I have to share with you a meal I ate last night. Some coworkers and I were invited to dine with the local government officials who work with TNC in Lijiang.

In China, government officials = fancy-ass meal.

Seated around a large table in a private banquet room, the nine of us (I was one of two foreigners, and one of two women, not counting the waitress) were treated to an elaborate, traditional Naxi feast.


The meal began with an elaborate fuss between the head of our office and our government host over who should have the seat of honor, the one facing the door. It went to our host in the end, as it should, and he wasted no time in pouring us drinks (one cup of fruit juice, and one cup of potent, fruity alcohol) and passing around steamed buns. Each person’s place was a jumbled mosaic of dishes. Besides our two cups apiece, we also had a bowl for food, a saucer for bones and scraps, a bowl of dry spices for dipping, and another bowl full of spicy broth, also for dipping.

The centerpiece was a bubbling hotpot in the center of the table, filled with yak meat, mushrooms, vegetables, and various animal organs. Around the edge of the hotpot was a circular, cast-iron surface heated from below, on which slices of bacon and strips of meat sizzled. While we waited for the meat to cook, we ate mini shrimp, stewed turnips, tiny black potatoes, and made our first round of toasts.

Toasts in China are an important ritual. They do not happen between everybody at once. Rather, one person will stand and toast another person, and the two drain their cups. Later, another two people will do the same thing. It more or less evens out over the course of the meal, and everyone ends up consuming roughly the same amount. Chinese men are notorious for pressuring each other into extreme drunkenness at banquets, although I’m happy to say that this particular group was very relaxed about the whole thing. A couple of people in our party didn’t drink at all, and toasted with juice instead. I drank the alcohol, but I sipped it instead of downing it and nobody seemed to mind.

Eventually the meat was cooked and before I knew it, people were filling my bowl from all directions with yak meat, bacon, potato slices, and rice sausage (米肠, a local Naxi specialty of sticky black rice stuffed into a sausage casing and sliced). That’s another thing about formal Chinese dinners; if your bowl is empty, someone will fill it. Every time. If you’re feeling stuffed and don’t want to eat anymore, you’d better make sure your bowl looks full. “Clean your plate” might eliminate waste, but it doesn’t fly at a fancy Chinese dinner; if your plate is clean, it means you’re still hungry.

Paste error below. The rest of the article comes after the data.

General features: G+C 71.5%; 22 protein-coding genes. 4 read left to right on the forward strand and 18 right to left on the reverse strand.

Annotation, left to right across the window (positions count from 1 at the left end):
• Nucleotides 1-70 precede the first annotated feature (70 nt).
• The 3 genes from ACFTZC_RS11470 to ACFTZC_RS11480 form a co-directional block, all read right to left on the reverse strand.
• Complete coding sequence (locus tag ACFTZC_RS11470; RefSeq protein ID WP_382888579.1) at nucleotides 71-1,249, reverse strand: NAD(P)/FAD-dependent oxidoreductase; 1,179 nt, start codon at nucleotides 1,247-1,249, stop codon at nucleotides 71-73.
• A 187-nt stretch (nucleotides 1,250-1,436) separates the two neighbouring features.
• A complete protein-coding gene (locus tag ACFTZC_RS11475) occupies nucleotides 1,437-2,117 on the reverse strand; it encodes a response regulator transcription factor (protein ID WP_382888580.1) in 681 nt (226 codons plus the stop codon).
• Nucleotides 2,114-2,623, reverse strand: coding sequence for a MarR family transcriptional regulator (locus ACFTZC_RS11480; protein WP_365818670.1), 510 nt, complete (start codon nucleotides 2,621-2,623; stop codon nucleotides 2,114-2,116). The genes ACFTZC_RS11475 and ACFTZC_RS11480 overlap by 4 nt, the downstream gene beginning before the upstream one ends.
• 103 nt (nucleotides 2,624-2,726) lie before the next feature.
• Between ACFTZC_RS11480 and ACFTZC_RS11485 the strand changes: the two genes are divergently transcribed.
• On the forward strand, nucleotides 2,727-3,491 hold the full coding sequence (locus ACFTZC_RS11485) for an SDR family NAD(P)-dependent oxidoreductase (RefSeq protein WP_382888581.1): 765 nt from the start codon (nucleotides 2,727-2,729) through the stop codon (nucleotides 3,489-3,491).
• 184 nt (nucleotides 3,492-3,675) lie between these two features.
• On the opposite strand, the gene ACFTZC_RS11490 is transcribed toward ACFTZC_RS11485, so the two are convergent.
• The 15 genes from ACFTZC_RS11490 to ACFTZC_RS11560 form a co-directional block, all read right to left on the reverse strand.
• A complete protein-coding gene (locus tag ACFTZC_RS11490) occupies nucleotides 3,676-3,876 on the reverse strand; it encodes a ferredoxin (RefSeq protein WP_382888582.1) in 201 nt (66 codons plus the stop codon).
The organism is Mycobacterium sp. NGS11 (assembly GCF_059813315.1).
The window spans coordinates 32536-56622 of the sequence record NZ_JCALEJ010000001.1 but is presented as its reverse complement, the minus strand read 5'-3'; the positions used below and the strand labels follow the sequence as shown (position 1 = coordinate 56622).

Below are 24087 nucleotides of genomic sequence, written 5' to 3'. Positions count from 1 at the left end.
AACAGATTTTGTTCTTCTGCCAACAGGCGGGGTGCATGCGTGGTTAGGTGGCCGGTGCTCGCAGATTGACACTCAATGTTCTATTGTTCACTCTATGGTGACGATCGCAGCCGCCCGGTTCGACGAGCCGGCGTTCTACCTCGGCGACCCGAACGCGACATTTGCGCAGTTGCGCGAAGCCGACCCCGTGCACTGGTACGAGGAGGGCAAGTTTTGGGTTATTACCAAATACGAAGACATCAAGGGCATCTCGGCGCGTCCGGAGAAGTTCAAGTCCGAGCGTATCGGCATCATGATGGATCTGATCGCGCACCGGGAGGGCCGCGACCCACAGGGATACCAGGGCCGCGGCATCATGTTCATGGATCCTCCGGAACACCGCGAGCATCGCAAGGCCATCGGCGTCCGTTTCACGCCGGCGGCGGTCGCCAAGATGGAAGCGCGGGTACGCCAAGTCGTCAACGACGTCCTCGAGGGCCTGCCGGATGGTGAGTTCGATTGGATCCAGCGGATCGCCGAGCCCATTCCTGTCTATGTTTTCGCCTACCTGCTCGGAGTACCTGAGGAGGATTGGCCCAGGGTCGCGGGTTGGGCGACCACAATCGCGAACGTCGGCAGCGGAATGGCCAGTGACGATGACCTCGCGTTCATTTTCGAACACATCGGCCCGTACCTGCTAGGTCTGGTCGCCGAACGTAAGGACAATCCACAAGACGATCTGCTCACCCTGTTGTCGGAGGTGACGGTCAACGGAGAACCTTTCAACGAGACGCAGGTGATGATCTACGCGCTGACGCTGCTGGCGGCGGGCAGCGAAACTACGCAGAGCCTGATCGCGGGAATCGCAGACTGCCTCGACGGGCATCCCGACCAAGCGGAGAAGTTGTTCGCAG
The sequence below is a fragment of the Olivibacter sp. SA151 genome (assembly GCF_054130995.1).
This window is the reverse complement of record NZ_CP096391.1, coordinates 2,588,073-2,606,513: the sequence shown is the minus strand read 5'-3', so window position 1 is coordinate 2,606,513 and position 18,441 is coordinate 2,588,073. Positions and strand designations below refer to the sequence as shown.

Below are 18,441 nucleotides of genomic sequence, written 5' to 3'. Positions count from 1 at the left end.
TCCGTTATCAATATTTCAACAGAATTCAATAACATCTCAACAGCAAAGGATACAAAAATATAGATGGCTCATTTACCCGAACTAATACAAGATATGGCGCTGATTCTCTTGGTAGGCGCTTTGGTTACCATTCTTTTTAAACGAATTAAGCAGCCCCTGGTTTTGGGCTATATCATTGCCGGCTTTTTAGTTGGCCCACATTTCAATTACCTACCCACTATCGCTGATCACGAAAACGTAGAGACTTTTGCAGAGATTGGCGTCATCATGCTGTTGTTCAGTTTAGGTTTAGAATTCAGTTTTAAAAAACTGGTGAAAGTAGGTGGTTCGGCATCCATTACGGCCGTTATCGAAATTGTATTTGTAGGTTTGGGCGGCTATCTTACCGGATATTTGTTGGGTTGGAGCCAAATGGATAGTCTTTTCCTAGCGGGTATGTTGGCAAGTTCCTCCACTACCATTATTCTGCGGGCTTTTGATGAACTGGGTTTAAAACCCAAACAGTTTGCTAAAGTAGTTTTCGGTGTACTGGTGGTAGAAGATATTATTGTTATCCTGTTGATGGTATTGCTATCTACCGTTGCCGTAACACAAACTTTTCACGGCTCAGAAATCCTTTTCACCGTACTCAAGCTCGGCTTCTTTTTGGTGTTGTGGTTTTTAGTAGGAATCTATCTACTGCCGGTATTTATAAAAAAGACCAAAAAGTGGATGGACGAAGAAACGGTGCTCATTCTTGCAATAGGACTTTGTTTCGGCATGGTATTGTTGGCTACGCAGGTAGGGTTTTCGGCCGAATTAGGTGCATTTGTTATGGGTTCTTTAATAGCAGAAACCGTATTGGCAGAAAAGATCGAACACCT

Among the sizzling things surrounding the central hotpot was an intriguing package wrapped in tinfoil. About halfway through the meal it was unwrapped, revealing a cow brain. It’s appearance can only be described as “brainy.” I was given a flabby white slice and I took a bite, both out of politeness and curiosity. It was smothered in garlic so it tasted good, and the texture was soft like tofu. I couldn’t get the thought of mad cow disease out of my…brain…however, so I elected not to finish it, and it joined the growing pile of bones and cartilage accumulating on my saucer.

Off to the side of the hotpot was another local specialty, one that offered a refreshing break from all the salty meat: cheese pastry. The cheese, 奶渣, is a soft, fresh cheese, similar to ricotta in texture but stinkier and more sour in taste. It is eaten across southwest China by Naxis, Tibetans, and other local ethnic groups. Here it was served sweetened and stuffed into a pastry, rather like a blintz.

As the meal drew to a close, some of the Chinese men were getting red-faced and jolly from all that toasting. After one last drink we pushed back our chairs and shook hands, leaving the table piled high with bones and brains, the bowls filled with leftover soup and the table dotted with spilled rice. It was a meal I won’t forget for a long time.